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Situated in the ancient Hundred of Hamestan, the town is recorded in the Domesday Book as "Maclesfeld" and in 1183 it was referred to as "Makeslesfeld". The English Place-Name Society gives its name as being derived from the Old English name, Maccel, and field, yielding the meaning "Maccel's open country".
Although "Silk Town" seems to be its preferred nickname, the traditional nickname of Macclesfield is "Treacle Town". This refers to an historical incident when a horse-drawn wagon overturned and split its load of treacle onto the street, after which the poor scooped the treacle off the road.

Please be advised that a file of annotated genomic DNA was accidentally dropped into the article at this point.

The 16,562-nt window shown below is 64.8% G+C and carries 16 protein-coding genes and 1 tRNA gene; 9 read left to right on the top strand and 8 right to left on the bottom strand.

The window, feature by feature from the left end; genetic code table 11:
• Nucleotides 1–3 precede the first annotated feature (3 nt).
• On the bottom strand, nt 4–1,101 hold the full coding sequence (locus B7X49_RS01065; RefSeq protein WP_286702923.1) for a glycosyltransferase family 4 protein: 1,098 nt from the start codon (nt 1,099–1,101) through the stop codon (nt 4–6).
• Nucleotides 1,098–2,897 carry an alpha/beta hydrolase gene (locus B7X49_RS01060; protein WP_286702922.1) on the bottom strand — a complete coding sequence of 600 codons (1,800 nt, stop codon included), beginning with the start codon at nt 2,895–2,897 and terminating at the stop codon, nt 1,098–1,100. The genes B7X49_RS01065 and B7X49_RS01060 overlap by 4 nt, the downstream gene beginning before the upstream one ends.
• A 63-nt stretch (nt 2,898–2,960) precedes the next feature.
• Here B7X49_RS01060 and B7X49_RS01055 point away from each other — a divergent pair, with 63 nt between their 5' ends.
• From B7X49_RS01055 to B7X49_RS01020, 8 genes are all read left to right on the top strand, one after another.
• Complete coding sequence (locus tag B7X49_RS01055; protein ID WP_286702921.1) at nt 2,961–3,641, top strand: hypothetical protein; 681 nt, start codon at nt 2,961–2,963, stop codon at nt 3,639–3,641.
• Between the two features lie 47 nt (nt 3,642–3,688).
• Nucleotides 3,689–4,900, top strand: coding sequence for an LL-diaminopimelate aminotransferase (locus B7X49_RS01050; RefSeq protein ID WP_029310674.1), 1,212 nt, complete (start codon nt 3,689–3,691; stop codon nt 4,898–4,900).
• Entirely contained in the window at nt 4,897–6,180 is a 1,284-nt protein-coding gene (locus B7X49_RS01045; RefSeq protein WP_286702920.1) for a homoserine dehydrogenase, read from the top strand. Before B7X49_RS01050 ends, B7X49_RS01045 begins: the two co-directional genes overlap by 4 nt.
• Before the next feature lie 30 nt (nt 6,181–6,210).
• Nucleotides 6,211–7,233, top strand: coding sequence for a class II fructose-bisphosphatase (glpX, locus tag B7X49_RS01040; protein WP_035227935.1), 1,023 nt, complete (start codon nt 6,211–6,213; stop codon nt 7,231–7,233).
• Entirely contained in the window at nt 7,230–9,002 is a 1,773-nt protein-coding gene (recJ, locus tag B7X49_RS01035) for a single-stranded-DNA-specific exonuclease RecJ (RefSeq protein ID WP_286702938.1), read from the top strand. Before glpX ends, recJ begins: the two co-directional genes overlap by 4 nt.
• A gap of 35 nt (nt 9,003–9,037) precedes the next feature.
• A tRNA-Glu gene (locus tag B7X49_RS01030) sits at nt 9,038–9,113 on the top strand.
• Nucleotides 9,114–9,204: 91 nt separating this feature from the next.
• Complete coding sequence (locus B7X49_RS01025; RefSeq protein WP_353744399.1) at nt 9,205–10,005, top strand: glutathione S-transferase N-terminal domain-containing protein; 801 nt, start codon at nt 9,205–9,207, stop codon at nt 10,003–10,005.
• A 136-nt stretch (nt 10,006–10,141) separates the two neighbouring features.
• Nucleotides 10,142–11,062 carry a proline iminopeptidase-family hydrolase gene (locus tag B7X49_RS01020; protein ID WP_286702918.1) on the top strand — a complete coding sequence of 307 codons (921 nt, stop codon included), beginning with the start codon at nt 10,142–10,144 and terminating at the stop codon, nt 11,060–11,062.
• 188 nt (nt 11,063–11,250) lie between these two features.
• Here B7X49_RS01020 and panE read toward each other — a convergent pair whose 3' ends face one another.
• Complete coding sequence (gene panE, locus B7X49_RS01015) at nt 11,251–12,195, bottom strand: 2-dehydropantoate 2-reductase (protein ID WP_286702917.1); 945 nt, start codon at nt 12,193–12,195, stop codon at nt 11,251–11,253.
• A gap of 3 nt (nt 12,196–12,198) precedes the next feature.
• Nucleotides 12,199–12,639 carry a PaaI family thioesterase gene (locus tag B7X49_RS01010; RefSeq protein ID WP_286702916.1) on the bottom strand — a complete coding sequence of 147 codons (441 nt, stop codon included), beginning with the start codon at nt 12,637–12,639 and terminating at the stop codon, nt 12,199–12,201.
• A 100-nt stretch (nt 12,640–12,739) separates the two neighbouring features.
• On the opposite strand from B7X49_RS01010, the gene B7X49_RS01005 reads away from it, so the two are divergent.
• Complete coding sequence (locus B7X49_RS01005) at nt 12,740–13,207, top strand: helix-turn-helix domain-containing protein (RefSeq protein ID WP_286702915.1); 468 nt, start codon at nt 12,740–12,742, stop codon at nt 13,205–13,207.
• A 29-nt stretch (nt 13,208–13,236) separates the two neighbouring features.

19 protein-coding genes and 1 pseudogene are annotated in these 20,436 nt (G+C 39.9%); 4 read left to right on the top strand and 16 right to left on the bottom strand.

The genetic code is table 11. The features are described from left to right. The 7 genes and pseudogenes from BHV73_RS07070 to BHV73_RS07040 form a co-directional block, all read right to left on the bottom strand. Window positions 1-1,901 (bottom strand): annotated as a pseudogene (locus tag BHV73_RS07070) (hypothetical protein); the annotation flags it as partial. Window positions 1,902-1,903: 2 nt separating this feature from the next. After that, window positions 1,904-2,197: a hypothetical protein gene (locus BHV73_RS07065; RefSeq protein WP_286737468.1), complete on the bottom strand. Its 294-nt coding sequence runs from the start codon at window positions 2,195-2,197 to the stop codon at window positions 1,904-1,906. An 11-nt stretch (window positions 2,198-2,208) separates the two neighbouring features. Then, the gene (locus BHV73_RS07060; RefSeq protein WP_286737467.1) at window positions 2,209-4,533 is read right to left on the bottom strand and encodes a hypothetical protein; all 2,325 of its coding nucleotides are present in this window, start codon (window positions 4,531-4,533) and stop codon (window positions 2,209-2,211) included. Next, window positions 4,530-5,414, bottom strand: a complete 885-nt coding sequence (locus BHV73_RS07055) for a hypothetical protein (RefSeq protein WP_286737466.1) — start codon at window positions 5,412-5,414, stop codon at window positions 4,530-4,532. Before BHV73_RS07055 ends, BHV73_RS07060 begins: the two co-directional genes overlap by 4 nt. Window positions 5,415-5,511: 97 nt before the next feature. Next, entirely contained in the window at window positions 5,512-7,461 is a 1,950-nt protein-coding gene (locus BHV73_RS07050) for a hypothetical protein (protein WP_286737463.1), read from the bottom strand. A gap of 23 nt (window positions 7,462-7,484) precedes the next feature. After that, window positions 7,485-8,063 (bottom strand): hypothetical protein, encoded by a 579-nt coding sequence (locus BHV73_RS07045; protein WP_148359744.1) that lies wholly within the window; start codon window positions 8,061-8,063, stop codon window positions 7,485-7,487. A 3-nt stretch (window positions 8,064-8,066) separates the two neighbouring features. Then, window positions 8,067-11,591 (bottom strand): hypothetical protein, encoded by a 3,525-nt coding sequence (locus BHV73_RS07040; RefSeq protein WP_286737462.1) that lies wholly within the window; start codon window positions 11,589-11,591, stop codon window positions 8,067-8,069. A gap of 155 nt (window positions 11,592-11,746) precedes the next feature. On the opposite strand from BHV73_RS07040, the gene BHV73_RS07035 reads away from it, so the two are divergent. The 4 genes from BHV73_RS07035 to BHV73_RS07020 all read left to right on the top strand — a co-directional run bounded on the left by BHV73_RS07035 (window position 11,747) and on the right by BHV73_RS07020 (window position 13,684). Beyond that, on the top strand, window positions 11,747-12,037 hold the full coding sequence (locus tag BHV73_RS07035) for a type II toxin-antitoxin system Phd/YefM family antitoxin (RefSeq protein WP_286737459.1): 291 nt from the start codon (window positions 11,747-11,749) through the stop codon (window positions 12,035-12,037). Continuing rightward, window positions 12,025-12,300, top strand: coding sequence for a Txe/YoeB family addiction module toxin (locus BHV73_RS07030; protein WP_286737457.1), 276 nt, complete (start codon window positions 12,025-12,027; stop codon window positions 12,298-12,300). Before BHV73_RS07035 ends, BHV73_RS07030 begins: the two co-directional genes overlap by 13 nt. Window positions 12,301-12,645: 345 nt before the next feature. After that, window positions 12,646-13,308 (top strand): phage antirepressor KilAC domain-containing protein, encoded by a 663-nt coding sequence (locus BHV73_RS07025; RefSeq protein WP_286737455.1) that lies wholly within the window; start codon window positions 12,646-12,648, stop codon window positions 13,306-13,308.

Macclesfield was granted a borough charter by Earl Ranulf III of Chester, in the early 13th century, and a second charter was granted by the future King Edward I, in 1261. The parish church of All Saints was built in 1278, an extension of a chapel built in approximately 1220.
Macclesfield was the administrative centre of the Hundred of Macclesfield, which occupied most of east Cheshire. The Earl of Chester's manor of Macclesfield was very large, and its boundary extended to Disley. The manor house was on the edge of the deer park, on the west of the town.
The Earls of Chester established the Forest of Macclesfield, which was much larger than its present-day namesake. It was used for hunting deer and pasturing sheep and cattle. By the end of the 13th century, large areas of the forest had been ploughed because of the pressure of population growth. In 1356, two trees from the forest were given to archer William Jauderell to repair his home.
Macclesfield Castle was a fortified town house built by the dukes of Buckingham in the later Middle Ages.